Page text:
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DockerDay2015: Docker Security


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DockerDay2015: Docker Security

  1. 1. Docker  Security   Thuong  Nguyen  –  Vega   Recap  From  DockerCon  US  2015  
  2. 2. Least-privilege Microservices Diogo Mónica Nathan McCauley Recap  From  DockerCon  US  2015  
  3. 3. Agenda • • • • • Why least-privilege History of least-privilege Least-privilege with Docker Ongoing and future work Conclusions Recap  From  DockerCon  US  2015  
  4. 4. “Every process must be able to access only the information and resources that are necessary for its legitimate purpose” Recap  From  DockerCon  US  2015  
  5. 5. Front-end Server Database Auth Service Recap  From  DockerCon  US  2015  
  6. 6. 1990 Internet All-in-one Recap  From  DockerCon  US  2015  
  7. 7. 2000 Internet DatabasesServicesFront-end Recap  From  DockerCon  US  2015  
  8. 8. 2010 Internet Recap  From  DockerCon  US  2015  
  9. 9. Recap  From  DockerCon  US  2015  
  10. 10. Container One Process AppA AppB AppC AppD AppE AppF libraries Docker Engine Host OS Server Recap  From  DockerCon  US  2015  
  11. 11. Today Internet Recap  From  DockerCon  US  2015  
  12. 12. ‣ A FE server has a very different security profile than a database or a worker host ‣ Imagine that each container only has access exactly to the resources and APIs it needs. No more, no less. Front-end Server Back-end Server ‣ Access to a lot of downstream services ‣ Most exposed ‣ I/ O intensive ‣ Limited network access Worker Host ‣ CPU Intensive ‣ Wide range of workloads Profiles Recap  From  DockerCon  US  2015  
  13. 13. ‣ A container is a process. Let’s find out what syscalls it needs. Process Monitoring Recap  From  DockerCon  US  2015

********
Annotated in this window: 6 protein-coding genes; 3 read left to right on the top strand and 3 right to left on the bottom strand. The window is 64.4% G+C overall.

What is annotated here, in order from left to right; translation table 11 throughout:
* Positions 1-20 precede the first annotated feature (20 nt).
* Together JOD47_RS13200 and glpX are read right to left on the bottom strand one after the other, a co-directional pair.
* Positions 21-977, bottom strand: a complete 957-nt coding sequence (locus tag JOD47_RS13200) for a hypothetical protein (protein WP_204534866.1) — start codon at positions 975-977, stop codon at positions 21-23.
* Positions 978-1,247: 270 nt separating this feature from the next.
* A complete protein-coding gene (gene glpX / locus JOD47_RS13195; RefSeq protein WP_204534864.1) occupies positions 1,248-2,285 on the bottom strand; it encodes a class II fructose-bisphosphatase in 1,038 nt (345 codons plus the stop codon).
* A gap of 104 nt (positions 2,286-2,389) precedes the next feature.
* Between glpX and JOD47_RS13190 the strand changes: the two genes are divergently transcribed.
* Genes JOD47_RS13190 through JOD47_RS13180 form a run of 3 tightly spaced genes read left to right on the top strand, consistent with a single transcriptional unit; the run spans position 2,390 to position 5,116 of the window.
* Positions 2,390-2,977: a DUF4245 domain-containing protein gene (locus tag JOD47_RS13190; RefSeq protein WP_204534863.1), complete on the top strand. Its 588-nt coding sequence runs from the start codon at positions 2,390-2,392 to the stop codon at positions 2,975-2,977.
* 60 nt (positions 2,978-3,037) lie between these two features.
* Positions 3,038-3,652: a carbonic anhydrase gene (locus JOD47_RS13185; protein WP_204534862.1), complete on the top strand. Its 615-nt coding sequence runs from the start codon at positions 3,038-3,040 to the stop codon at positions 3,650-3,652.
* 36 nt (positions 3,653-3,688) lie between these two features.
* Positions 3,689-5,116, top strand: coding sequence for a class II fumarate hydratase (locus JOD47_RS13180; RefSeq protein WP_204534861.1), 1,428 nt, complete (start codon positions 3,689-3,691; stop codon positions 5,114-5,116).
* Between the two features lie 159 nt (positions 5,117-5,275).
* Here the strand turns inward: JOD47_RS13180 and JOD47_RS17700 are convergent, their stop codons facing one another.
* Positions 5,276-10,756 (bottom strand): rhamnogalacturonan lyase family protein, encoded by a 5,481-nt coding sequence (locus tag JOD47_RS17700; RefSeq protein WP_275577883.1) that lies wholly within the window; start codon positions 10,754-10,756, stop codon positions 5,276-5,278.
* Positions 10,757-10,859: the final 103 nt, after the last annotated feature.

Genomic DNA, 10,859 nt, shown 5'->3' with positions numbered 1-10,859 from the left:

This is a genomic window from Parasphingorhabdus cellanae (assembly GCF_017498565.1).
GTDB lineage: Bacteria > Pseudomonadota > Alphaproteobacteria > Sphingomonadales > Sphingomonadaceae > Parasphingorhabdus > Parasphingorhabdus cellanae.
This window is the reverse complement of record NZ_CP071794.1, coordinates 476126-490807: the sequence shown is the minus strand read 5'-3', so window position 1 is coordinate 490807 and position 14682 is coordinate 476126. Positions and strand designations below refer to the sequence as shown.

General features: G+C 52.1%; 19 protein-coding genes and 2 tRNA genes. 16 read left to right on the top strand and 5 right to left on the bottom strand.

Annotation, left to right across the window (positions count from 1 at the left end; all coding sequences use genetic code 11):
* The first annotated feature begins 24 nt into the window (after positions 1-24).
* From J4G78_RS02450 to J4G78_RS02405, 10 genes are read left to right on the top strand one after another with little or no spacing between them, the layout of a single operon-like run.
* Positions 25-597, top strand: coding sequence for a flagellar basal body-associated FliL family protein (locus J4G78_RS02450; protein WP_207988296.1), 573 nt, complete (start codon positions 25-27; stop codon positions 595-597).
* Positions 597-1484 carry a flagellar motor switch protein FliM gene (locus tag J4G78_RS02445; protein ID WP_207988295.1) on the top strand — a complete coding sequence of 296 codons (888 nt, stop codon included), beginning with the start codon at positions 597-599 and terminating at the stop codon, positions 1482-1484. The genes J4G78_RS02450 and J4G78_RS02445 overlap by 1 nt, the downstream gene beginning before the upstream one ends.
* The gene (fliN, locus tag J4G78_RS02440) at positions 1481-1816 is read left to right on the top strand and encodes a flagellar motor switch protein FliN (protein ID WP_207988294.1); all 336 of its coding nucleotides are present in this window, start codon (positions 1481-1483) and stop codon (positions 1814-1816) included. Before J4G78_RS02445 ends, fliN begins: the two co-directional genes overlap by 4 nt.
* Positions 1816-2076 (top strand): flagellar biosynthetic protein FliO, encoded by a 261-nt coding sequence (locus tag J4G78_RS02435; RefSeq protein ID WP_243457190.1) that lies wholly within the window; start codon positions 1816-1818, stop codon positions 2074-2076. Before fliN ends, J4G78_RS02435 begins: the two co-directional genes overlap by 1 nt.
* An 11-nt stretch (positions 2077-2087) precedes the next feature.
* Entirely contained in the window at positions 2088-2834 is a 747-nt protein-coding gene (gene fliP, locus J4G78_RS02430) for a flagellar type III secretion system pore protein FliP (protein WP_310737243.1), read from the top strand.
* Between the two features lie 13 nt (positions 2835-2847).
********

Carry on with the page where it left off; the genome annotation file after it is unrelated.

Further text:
14. 14. ‣ Namespaces provide an isolated view of the system (Network, PID, etc) ‣ Cgroups limit and isolate the resource usage of a collection of processes ‣ Linux Security Modules give us a MAC (AppArmor, SELinux) Fine-grained controls Recap  From  DockerCon  US  2015  
  15. 15. Fine-grained controls ‣ Capabilities divides the privileges of root into distinct units (bind, chown, etc) ‣ Per-container ulimit (since 1.6) ‣ User-namespaces: root inside is not root outside (remapped root for 1.8) ‣ Seccomp: Individual syscall filtering (working on my laptop) Recap  From  DockerCon  US  2015  
  16. 16. Safer by default ‣ Less than half the Linux capabilities by default ‣ Copy-on-write ensures immutability ‣ No device access by default ‣ Default AppArmor and SELinux profiles for an increasing number of containers Recap  From  DockerCon  US  2015  
  17. 17. Safer by default ‣ Smaller footprint ‣ Remove all unneeded packages ‣ Remove all unneeded users ‣ Remove all suid binaries … Debia n Recap  From  DockerCon  US  2015  
  18. 18. Security Profiles ‣ Producers of containers should be responsible for creating adequate profiles ‣ Profile gets shipped with the container ‣ Aggregates all of the different isolation mechanisms into one single profile Recap  From  DockerCon  US  2015  
  19. 19. Securing the Ecosystem User- namespaces Seccomp Provenance Selinux Kerbero s Recap  From  DockerCon  US  2015  
  20. 20. Intro to Container Security Recap  From  DockerCon  US  2015  
  21. 21. Docker Bench ‣ Fully automated ‣ Shipped as a container that tests containers Recap  From  DockerCon  US  2015  
  22. 22. Conclusion ‣ Docker is on the path to support least-privilege microservices, since it allows fine-grained control over what access each container should have. ‣ We will need easier tooling to define per-container security profiles ‣ You can help! #docker-security on Freenode Recap  From  DockerCon  US  2015  
  23. 23. Thank you Recap  From  DockerCon  US  2015